Anger at the idea of profiting from the world-wide web of data links, which offers information on almost anything to anyone with a PC, a modem and a telephone, was much in evidence this week at Britain's first computer cafe, Cyberia in central London.
The target for the wrath of the Internet aficionados, who hang out in Cyberia to drink cappucino and wander around or 'surf' on the Net, was a book to be published next month called How to make a Fortune on the Information Superhighway.
It is a non-technical guide to exploiting the vast, and as yet untapped potential of the Internet as an advertising medium, written by two American lawyers, Laurence Canter and Martha Siegel, who run an advertising consultancy called Cybersell. The authors say it is no more than a general interest guide for anyone wanting to profit from the Internet's global reach.
But that very idea is anathema to the Netties. They like to think of the Net as an anarchic web of computer networks linked haphazardly, with nobody in control, no fixed rules, and nobody making money from it.
'Advertising has no role in the culture of the Internet,' said Simon Trask, a musician and computer programmer. 'The Net is about interactive involvement. People go on to it to get away from things like advertising.
The problem with advertising is its intrusiveness. Advertising pushes material out at you. It's kind of in your face.'
Mr Trask, who was reading a copy of Byte magazine, added: 'The big companies see the Internet as something they can't control. They want to persuade people to get on-line, but then work round the Internet and get them on to a more commercial Information Superhighway. Once you control a highway you can put toll booths on it.'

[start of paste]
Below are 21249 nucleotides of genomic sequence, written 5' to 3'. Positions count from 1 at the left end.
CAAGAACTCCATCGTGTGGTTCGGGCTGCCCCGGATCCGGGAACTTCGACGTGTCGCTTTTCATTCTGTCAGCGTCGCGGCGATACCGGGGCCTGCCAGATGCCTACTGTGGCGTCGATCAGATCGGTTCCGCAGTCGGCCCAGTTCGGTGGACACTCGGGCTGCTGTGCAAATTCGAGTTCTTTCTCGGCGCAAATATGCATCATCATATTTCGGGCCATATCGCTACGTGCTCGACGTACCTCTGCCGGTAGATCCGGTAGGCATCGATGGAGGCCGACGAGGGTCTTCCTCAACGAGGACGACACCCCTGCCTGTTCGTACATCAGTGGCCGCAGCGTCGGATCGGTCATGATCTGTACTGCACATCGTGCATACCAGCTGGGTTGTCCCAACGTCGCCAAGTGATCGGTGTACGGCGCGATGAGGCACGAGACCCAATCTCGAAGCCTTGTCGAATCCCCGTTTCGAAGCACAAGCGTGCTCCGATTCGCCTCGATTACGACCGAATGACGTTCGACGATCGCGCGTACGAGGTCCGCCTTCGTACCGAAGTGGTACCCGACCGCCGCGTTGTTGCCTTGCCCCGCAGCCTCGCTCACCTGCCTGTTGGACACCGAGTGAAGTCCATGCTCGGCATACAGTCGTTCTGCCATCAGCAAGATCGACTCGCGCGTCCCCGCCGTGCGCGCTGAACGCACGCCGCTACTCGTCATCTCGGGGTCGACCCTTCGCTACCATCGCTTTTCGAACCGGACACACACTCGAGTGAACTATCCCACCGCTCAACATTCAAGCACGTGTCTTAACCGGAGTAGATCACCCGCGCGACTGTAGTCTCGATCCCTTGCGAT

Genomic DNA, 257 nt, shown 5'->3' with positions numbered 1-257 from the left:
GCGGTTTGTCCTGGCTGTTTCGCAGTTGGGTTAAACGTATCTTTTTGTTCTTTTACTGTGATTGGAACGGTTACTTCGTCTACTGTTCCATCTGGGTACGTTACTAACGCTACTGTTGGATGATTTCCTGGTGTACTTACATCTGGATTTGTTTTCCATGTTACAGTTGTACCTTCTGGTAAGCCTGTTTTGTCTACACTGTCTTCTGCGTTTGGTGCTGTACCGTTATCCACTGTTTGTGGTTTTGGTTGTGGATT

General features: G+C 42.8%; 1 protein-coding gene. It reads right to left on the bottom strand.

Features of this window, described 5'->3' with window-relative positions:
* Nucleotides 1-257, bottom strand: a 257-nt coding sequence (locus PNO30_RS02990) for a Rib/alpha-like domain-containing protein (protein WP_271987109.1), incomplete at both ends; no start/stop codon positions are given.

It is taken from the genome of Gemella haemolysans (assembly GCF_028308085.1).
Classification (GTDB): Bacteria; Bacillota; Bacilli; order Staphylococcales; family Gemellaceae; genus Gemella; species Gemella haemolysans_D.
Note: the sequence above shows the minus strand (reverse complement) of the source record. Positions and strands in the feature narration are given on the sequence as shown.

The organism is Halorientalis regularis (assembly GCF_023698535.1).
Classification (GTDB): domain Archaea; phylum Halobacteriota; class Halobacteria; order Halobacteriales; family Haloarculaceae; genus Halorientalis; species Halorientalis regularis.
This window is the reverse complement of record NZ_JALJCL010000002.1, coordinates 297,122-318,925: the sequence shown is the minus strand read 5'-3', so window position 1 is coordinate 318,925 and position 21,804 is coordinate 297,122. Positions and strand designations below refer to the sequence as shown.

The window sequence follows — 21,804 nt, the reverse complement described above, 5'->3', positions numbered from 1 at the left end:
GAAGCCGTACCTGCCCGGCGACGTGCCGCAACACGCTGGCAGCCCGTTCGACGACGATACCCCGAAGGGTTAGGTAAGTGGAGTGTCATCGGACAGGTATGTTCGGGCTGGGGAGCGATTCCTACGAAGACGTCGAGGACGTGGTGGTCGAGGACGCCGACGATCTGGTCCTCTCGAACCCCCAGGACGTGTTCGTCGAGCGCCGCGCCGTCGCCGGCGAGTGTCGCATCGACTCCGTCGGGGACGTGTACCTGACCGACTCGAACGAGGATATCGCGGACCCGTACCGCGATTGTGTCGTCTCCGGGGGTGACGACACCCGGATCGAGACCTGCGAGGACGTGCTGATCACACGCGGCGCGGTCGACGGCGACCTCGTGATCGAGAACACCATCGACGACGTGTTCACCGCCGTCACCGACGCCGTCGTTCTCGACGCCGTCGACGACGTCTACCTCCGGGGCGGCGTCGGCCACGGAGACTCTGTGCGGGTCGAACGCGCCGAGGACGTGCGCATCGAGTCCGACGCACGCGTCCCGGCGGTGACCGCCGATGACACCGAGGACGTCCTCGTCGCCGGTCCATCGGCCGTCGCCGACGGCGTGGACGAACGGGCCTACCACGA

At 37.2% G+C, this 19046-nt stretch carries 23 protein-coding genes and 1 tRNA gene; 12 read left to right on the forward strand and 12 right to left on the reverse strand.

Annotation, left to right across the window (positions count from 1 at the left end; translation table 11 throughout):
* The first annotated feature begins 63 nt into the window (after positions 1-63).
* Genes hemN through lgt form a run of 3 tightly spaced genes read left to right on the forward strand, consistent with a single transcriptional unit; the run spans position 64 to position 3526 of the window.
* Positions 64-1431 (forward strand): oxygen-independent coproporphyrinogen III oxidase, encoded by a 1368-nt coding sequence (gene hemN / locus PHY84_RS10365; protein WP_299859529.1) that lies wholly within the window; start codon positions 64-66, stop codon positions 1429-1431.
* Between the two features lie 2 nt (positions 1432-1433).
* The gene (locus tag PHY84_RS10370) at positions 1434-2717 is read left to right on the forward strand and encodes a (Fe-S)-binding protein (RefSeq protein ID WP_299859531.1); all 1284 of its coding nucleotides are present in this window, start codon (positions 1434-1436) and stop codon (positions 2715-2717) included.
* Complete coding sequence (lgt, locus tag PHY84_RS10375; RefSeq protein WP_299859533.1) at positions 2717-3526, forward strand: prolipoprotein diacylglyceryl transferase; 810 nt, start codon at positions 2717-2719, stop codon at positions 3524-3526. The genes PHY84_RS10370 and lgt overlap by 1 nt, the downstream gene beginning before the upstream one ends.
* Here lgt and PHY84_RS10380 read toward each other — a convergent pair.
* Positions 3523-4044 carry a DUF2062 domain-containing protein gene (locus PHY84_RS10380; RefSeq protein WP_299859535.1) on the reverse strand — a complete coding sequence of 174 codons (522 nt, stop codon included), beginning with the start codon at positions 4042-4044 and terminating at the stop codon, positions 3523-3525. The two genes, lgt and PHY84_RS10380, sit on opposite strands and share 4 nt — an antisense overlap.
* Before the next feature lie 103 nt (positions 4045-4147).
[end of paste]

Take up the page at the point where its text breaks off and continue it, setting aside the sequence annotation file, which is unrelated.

'I think it's terrible,' said Elizabeth Van Couvering, one of the cafe's Internet 'tour guides' who (for a fee) show beginners how to find their way around the Net's bewildering maze of files, discussion forums and bulletin boards. 'We get advertising on television and we don't need it here . . .
that's one of the things that makes the Internet such a good place to be. It is a haven for people who want to get their information out.
'If, all of a sudden, it gets caught up in the commercial world, where people want returns, that would really spoil things.'
June Adams, a librarian with Ealing Borough Council who was being shown round the Net by Ms Van Couvering, agreed: 'If a lot of companies started advertising on the Net, people would stop using it.'
Mr Canter and Ms Siegel have no time for the reverence the Netties accord their network. 'There is a small group of people that live on the Internet, are obsessed by it, and act as if it is a church or holy area that must be treated differently from newspapers or magazines,' Ms Siegel said. 'That's idiotic.'
In the United States, the pair have already fallen foul of Netties and their informal ethical code, which is known as Netiquette. Last April they caused outrage by posting copies of an advert on 6,000 Internet newsgroups - forums set up as electronic talking shops on subjects ranging from arcane religions to the recent comet impact on Jupiter.
The scatter-gun approach of sending messages to large numbers of newsgroups is known as 'spamming', and is considered one of the most serious breaches of netiquette, as Internet users are forced to waste time and money wading through such postings to reach the information they want.
Thousands of enraged Net users responded by sending huge amounts of physical junk mail to the address of the Canter and Siegel law firm, and filling their electronic mailboxes with junk computer files - Internet revenge called 'flaming'.
Nevertheless, the pair said last week that they were surprised by the negative reaction of British Netties to their book. 'People seem to think the book is just a guide to spamming,' said Mr Canter.
'That's not the case, it is a comprehensive guide to all the possible ways to advertise on the Net. We believe people should be able to make choices on how they market them selves.'
Publication of the book in America is due on 30 November, with UK publication scheduled for May next year.
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